Romance in mind
Henri goes to the upscale J.P.'s for his first date in Chico, but…
I suppose that, even though things didn’t go as planned, just the fact that Henri had arranged a social rendezvous at all is a good sign.
That’s right, Henri might finally be starting to get over it. Nearly two years after being mercilessly dumped—and fleeing the East Coast in a vain attempt to put his past behind him and to salvage some degree of dignity—he’s beginning to venture out again into social waters. Yes, yours truly, Henri Bourride, he of so many lonely Saturday nights with old movies and ice cream, had a date.
And I so wanted it to go well!
I put on my new black cotton trousers by Dunhill, an adorably light little Calvin Klein cashmere sweater and my new leather boots by John Varvatos and told Miss Marilyn I might be late. Then I headed downtown for our 7:30 meeting at J.P.'s Fish, Chops & Fine Wine, which though open only six months has already earned a reputation as one of the classiest restaurants in town.
I was 15 minutes early, so I sat down at the wine bar and was greeted warmly by a tall, extremely personable and handsome young bartender (Italian?), who handed me the wine list: French, Italian and Australian in addition to some 30 California wines, from Napa, the Alexander Valley and the Central Coast. Prices range from $26 for a bottle of the house chardonnay ($6.50 a glass) to $160 for a bottle of French champagne (Perrier Jouet or Veuve Cliquot).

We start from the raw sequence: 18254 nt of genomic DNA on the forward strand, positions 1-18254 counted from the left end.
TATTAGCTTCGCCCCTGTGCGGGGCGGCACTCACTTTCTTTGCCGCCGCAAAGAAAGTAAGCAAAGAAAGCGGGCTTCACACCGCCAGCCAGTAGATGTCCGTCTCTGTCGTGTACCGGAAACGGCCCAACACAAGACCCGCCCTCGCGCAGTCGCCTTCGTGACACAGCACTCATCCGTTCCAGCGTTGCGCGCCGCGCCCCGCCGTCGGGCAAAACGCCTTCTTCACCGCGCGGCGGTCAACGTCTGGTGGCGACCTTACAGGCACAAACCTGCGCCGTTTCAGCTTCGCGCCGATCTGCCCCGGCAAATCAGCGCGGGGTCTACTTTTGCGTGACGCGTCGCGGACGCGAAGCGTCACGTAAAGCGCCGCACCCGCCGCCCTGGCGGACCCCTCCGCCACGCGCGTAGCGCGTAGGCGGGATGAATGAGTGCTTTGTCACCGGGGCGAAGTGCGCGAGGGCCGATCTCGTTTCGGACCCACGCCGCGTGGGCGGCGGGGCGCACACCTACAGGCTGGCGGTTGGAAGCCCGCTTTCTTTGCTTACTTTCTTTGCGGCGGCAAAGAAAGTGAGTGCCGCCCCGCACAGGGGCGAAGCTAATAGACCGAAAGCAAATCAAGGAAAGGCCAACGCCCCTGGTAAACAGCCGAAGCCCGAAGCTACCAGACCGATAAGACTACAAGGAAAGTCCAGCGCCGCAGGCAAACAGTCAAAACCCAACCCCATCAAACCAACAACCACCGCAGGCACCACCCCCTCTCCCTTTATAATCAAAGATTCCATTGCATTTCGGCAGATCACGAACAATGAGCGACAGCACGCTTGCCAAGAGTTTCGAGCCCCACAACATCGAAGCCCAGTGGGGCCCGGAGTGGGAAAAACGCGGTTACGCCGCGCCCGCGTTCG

I ordered a glass of pinot grigio from Veneto, took a couple of sips (très bien!) and tried not to watch the door.
J.P.'s is divided up into five or six smaller rooms: a narrow front room with seven booths, a back room dominated by a large-windowed wine “cellar,” and several other small rooms, including one little alcove with a single table that seats eight.
My date hadn’t arrived by 7:45, so I ordered another glass of wine and some crab cakes for appetizers ($16). Delicious! Other first courses include oysters in the half-shell ($20, $10 for a half order), steamed mussels in a curry-and-coconut-and-basil broth ($12), carpaccio with watercress and capers ($10), ahi with sesame soy and ginger vinaigrette ($9); a dish of assorted smoked fish ($10); and Alaskan king crab legs ($28, or $14).
Eight o’clock, still no date, and I was starting to feel a bit self-conscious. I ordered a bottle of Bordeaux, asked the waiter to seat me and looked over the menu. Très bien! A wonderful assortment of fish and meat dishes, including seared mahi mahi with bok choy and ginger-mango chutney ($19), salmon Dijonnaise with spinach and a cucumber-dill crème fraiche ($18), bouillabaisse ($17), rack of lamb ($22), vegetable risotto ($14), marinated pork chop with caramelized onions ($17) and beef tenderloin ($24). All entrees include a dinner salad of field greens and grated carrots, as well as fresh bread from Tin Roof Bakery.
Eight forty-five. Still tout seul. I poured another glass of the Bordeaux and ordered the Peking duck breast, which was served with baby carrots, a braised endive, spinach in a tangerine sauce and whipped potatoes ($19).
The dinner was fabulous, as was the service and the overall ambience. If Henri has one small complaint, it’s that the menu could use more variety. While the fish and meat dishes are prepared in various and innovative ways, I’d like to see a fettuccini or angel-hair pasta, perhaps with a pesto or light cream topping. Another salad or two would also be nice (in addition to the Caesar on the first-course list), particularly on warm summer evenings when a lighter meal is so appealing. Still, J.P’s. is a wonderful choice for a special occasion or, I imagine, a first date.
When I got home, Miss Marilyn was especially affectionate—I think she sensed my disappointment. We lay down on the couch and shared a pint of Häagen Dazs Vanilla Swiss Almond and then fell asleep watching Pillow Talk.